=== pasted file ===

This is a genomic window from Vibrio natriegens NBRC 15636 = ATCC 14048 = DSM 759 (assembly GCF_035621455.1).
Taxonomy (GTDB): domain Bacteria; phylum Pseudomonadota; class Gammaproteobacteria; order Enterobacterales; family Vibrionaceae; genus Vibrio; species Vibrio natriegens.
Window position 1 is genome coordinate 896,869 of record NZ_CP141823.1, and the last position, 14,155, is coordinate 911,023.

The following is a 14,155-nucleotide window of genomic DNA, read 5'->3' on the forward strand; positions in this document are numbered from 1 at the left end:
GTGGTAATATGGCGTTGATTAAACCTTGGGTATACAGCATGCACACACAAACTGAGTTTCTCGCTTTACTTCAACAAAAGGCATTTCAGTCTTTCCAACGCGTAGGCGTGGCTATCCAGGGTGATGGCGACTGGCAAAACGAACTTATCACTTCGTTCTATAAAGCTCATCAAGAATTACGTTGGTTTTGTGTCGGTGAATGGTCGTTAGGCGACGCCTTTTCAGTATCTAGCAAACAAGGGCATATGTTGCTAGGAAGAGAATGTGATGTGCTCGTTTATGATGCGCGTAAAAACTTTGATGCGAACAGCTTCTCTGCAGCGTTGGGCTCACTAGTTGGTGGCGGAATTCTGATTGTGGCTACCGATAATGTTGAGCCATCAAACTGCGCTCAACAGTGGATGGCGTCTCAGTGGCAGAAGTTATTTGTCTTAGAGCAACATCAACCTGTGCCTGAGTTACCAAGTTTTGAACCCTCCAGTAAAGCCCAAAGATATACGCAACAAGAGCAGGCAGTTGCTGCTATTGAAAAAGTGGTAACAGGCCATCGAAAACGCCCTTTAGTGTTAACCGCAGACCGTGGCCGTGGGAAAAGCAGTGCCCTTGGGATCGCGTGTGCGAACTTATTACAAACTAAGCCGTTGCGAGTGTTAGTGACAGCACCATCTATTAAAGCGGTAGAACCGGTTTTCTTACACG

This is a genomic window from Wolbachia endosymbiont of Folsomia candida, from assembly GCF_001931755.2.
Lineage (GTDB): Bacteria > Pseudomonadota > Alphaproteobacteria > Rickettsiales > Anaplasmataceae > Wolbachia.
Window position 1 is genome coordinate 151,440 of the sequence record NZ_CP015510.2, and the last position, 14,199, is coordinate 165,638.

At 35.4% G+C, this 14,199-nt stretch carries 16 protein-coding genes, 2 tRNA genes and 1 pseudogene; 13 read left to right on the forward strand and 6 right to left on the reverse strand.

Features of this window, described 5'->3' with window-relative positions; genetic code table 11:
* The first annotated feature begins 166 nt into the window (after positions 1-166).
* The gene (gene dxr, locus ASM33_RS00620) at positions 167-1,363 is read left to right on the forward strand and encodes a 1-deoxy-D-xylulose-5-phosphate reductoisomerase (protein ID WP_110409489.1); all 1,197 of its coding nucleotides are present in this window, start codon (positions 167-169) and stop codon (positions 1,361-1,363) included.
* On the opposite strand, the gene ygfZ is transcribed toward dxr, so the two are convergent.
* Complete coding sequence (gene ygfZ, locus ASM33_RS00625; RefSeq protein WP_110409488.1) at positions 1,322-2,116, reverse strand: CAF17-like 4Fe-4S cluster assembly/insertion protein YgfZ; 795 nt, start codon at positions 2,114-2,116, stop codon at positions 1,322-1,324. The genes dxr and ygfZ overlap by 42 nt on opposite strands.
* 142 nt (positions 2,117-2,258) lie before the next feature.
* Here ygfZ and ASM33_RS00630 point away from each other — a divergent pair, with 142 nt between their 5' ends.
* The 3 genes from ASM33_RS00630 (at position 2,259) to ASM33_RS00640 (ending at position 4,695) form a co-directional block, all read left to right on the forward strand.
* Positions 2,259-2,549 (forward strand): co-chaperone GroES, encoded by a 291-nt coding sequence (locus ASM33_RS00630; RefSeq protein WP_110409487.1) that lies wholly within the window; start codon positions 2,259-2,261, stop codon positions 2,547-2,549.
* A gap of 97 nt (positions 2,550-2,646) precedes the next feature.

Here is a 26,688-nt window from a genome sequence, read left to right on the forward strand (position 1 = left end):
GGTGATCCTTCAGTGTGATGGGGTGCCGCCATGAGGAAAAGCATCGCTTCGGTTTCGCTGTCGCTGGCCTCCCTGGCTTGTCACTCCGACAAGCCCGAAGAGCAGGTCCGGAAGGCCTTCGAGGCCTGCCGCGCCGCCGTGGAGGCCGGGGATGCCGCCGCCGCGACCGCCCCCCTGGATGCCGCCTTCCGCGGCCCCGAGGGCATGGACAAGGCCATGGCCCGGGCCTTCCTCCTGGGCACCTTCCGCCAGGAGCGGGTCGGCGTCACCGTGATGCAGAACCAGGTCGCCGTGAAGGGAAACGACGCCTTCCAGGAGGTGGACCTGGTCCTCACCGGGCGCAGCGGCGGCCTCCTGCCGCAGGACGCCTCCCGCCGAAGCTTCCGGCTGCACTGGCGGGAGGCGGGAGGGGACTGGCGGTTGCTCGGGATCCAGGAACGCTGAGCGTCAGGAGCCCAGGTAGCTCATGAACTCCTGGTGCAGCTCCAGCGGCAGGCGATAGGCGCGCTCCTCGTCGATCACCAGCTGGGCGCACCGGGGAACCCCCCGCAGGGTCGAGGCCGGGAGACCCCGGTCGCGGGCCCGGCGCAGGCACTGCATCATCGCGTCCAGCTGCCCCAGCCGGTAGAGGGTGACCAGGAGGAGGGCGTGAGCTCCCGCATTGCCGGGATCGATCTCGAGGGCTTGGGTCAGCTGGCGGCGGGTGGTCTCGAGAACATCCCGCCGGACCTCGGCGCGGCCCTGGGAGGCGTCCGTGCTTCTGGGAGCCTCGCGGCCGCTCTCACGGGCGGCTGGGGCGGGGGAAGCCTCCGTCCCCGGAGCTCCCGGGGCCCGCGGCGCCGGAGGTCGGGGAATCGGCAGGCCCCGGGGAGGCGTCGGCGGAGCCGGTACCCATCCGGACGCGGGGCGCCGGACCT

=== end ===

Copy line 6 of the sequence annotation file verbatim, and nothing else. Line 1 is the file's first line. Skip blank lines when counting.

This is a genomic window from Wolbachia endosymbiont of Folsomia candida, from assembly GCF_001931755.2.